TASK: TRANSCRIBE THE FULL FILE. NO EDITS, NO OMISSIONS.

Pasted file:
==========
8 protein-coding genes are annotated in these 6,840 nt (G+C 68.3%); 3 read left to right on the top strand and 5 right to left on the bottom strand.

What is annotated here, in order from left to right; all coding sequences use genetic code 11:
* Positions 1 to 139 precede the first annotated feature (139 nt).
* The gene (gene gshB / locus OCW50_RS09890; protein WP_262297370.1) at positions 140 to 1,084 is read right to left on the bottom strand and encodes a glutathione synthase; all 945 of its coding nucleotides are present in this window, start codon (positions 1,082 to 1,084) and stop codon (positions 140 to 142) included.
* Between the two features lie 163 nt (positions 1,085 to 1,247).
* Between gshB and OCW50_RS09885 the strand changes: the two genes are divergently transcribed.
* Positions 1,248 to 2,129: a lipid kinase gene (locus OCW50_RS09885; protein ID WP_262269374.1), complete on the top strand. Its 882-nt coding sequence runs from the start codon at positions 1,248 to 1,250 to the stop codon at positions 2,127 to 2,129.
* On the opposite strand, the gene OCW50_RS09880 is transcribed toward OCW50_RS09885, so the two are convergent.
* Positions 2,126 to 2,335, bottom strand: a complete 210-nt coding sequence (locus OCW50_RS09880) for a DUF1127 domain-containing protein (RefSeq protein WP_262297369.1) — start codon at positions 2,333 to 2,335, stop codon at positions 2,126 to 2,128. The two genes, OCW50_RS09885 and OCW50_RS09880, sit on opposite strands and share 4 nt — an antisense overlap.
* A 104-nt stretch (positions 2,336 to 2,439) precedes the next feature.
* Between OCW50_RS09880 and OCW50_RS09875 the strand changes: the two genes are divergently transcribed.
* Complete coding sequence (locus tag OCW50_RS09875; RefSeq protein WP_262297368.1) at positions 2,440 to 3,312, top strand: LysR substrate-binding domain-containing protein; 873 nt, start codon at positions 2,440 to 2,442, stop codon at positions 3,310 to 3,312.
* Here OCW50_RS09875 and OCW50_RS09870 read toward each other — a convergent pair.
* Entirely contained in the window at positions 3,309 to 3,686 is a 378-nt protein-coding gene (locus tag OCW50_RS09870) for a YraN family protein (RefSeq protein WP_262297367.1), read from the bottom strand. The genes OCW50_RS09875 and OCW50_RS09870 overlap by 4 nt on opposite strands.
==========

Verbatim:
8 protein-coding genes are annotated in these 6,840 nt (G+C 68.3%); 3 read left to right on the top strand and 5 right to left on the bottom strand.

What is annotated here, in order from left to right; all coding sequences use genetic code 11:
* Positions 1 to 139 precede the first annotated feature (139 nt).
* The gene (gene gshB / locus OCW50_RS09890; protein WP_262297370.1) at positions 140 to 1,084 is read right to left on the bottom strand and encodes a glutathione synthase; all 945 of its coding nucleotides are present in this window, start codon (positions 1,082 to 1,084) and stop codon (positions 140 to 142) included.
* Between the two features lie 163 nt (positions 1,085 to 1,247).
* Between gshB and OCW50_RS09885 the strand changes: the two genes are divergently transcribed.
* Positions 1,248 to 2,129: a lipid kinase gene (locus OCW50_RS09885; protein ID WP_262269374.1), complete on the top strand. Its 882-nt coding sequence runs from the start codon at positions 1,248 to 1,250 to the stop codon at positions 2,127 to 2,129.
* On the opposite strand, the gene OCW50_RS09880 is transcribed toward OCW50_RS09885, so the two are convergent.
* Positions 2,126 to 2,335, bottom strand: a complete 210-nt coding sequence (locus OCW50_RS09880) for a DUF1127 domain-containing protein (RefSeq protein WP_262297369.1) — start codon at positions 2,333 to 2,335, stop codon at positions 2,126 to 2,128. The two genes, OCW50_RS09885 and OCW50_RS09880, sit on opposite strands and share 4 nt — an antisense overlap.
* A 104-nt stretch (positions 2,336 to 2,439) precedes the next feature.
* Between OCW50_RS09880 and OCW50_RS09875 the strand changes: the two genes are divergently transcribed.
* Complete coding sequence (locus tag OCW50_RS09875; RefSeq protein WP_262297368.1) at positions 2,440 to 3,312, top strand: LysR substrate-binding domain-containing protein; 873 nt, start codon at positions 2,440 to 2,442, stop codon at positions 3,310 to 3,312.
* Here OCW50_RS09875 and OCW50_RS09870 read toward each other — a convergent pair.
* Entirely contained in the window at positions 3,309 to 3,686 is a 378-nt protein-coding gene (locus tag OCW50_RS09870) for a YraN family protein (RefSeq protein WP_262297367.1), read from the bottom strand. The genes OCW50_RS09875 and OCW50_RS09870 overlap by 4 nt on opposite strands.